C2H5OH + 2 CO2.
1811 The pharmacist and chemist Henri
Braconnot (Commercy 1780 - Nancy 1855) isolates
from mushrooms a compound that will be identified from insects
in the 1830s, and will be called chitin.
1811 César Julien Jean LeGallois (1770-1840?)
discovers respiratory center in the medulla. LeGallois considers
the feasibility of artificial circulation.
Romano Amedeo Carlo Avogadro (Torino
1776 - 1856) proposes in the Journal de Physique that
a fixed number of molecules of any gas will equal the molecular
weight of the gas in grams. This was not widely accepted until
Bell (Edinburgh 1774 - London 1842) in his Idea
of a New Anatomy of the Brain and François
Magendie (Bordeaux 1785 -Sannois 1855) in his
numerous lectures and publications discover the functions
of the dorsal and ventral roots of spinal cord. Magendie
worked on live animals, which was perceived with horror by
some of his contemporaries. Magendie strongly opposes Bichat's
vitalism. In general he considers hypotheses as useless,
facts alone having any scientific value.
1812 Georges Cuvier's important
study Recherches sur les ossemens fossiles des quadrupèdes [Research
on the Fossil Bones of Quadrupeds] is first published.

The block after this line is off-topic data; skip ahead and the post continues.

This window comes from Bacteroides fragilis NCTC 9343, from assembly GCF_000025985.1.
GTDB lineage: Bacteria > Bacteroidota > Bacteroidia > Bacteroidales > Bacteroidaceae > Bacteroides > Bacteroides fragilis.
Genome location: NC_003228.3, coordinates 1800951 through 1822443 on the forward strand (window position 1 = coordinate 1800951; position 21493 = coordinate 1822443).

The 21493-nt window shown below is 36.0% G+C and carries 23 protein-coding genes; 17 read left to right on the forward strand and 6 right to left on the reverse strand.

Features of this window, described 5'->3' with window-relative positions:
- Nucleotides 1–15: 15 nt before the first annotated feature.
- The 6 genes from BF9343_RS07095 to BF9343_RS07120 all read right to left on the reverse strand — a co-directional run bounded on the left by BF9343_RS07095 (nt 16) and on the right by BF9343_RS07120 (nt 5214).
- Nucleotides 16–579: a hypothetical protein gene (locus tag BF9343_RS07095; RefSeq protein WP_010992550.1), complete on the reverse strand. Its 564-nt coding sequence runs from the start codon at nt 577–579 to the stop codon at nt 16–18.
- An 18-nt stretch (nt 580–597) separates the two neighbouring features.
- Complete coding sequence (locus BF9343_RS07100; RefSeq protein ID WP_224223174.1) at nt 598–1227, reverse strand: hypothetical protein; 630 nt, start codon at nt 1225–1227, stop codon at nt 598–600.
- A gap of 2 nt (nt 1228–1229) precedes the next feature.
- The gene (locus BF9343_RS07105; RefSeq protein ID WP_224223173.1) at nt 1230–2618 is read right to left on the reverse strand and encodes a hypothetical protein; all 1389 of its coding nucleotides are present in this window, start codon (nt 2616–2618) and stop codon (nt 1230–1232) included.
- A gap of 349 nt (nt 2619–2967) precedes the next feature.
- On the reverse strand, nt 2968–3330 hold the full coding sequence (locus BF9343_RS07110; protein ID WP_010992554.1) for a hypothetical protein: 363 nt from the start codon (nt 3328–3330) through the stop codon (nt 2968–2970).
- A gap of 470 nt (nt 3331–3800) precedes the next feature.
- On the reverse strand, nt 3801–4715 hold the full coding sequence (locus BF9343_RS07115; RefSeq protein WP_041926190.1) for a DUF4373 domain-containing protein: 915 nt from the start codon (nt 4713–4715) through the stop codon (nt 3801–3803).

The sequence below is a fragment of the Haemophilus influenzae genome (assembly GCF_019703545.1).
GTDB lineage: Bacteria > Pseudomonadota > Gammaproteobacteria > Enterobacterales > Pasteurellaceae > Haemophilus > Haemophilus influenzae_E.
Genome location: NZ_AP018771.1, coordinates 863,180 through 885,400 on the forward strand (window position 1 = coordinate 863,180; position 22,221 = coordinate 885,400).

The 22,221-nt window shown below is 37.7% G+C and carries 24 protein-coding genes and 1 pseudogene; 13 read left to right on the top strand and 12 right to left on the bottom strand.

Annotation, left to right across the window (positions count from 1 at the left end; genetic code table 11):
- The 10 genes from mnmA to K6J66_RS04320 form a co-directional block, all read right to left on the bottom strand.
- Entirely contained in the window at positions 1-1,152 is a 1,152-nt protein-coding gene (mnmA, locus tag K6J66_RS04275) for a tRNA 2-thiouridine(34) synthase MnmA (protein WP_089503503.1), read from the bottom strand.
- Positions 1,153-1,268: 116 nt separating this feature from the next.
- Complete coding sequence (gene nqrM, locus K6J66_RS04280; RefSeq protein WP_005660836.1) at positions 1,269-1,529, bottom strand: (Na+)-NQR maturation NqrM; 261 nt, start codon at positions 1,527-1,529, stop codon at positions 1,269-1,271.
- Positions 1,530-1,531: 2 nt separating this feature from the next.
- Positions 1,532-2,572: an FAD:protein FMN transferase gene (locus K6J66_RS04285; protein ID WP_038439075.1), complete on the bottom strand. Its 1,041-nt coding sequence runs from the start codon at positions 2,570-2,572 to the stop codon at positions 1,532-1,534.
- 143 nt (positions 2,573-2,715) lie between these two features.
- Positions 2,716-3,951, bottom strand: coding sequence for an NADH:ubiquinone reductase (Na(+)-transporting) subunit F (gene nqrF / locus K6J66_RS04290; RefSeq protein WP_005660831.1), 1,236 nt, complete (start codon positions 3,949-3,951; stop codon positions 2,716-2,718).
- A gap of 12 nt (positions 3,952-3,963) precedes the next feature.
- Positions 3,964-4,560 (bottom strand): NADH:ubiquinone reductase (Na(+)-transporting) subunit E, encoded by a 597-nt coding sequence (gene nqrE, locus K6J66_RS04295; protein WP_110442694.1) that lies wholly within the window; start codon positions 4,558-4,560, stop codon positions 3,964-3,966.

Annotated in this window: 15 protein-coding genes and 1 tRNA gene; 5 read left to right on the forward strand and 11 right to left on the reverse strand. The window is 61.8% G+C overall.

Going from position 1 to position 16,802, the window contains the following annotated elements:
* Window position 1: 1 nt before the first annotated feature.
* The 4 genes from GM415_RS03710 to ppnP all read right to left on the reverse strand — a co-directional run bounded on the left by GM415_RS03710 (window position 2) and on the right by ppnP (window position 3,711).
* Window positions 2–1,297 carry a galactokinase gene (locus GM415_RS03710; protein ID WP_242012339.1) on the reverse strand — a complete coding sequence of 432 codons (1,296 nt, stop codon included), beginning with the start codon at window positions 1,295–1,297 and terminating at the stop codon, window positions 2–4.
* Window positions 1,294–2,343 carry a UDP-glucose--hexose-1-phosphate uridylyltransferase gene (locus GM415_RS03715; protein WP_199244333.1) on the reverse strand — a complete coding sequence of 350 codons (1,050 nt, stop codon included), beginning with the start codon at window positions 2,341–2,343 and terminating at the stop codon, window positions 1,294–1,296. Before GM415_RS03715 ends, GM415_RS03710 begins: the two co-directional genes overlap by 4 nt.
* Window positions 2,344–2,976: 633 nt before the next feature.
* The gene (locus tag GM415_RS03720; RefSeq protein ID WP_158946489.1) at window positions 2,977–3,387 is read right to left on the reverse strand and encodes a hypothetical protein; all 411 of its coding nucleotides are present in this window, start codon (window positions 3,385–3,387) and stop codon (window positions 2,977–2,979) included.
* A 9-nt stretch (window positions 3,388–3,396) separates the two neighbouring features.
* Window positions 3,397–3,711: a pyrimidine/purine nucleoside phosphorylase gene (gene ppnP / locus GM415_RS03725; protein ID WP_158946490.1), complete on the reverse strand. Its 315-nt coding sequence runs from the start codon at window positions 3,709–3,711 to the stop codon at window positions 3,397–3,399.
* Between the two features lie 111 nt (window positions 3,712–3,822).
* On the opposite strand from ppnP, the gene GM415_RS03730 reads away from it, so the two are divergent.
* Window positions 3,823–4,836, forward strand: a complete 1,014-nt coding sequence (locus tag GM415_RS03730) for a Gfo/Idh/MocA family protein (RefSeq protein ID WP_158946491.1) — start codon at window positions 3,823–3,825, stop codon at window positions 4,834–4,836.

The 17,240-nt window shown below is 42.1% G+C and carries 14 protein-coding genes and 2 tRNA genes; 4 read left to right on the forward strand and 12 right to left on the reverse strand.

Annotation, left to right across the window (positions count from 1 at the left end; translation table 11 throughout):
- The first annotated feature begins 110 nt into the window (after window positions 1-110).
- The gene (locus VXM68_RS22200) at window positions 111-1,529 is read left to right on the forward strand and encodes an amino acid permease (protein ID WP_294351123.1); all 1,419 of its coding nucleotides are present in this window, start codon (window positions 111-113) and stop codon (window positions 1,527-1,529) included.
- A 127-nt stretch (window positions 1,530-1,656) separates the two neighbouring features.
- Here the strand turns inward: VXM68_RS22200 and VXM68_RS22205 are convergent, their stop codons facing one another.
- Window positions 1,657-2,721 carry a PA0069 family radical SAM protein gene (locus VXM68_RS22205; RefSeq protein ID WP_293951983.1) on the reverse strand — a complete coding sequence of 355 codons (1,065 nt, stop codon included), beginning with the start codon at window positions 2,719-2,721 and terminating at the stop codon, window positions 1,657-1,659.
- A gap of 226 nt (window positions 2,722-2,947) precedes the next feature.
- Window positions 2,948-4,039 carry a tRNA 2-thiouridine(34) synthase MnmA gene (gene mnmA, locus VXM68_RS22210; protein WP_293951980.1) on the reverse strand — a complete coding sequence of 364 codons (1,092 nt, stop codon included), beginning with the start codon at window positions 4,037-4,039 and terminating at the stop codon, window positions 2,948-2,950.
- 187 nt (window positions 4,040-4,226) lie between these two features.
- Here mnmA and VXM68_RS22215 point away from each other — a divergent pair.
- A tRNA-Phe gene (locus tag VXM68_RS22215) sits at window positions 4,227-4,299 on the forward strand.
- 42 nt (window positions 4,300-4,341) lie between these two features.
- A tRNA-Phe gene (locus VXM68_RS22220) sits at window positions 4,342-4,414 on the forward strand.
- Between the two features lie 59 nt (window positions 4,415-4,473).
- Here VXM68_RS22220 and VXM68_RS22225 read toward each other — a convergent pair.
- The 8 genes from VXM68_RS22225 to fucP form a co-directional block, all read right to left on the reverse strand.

1813 Augustin Pyrame de
Candolle (Genève 1778 - 1841) publishes
élémentaire de la botanique in which he states
that life is dominated by four great forces: attraction and affinity,
which are at the root of the physico-chemical properties of life,
and life-force and sensibility, which are specific to life, the
latter being restricted to animals. He repudiates Lamarck's hypothesis
of a single evolutionary chain of organisms. He defines a species
by the collection of all the individuals which resemble more
each other than others, are capable of mutual fertilization producing
fertile individuals and are multiplied by generation so that
it is reasonable by analogy to assume that they descend from
one single individual. In this work he uses the suffix
"-blaste" to describe part of the plant embryo.
This suffix will subsequently be used generally.
1814 André-Marie Ampère (1775
- 1836), independently of Avogadro, discovers
the same concept that a fixed number of molecules of any gas
will equal the molecular weight of the gas in grams, that he
publishes in the Annales de Chimie, together with a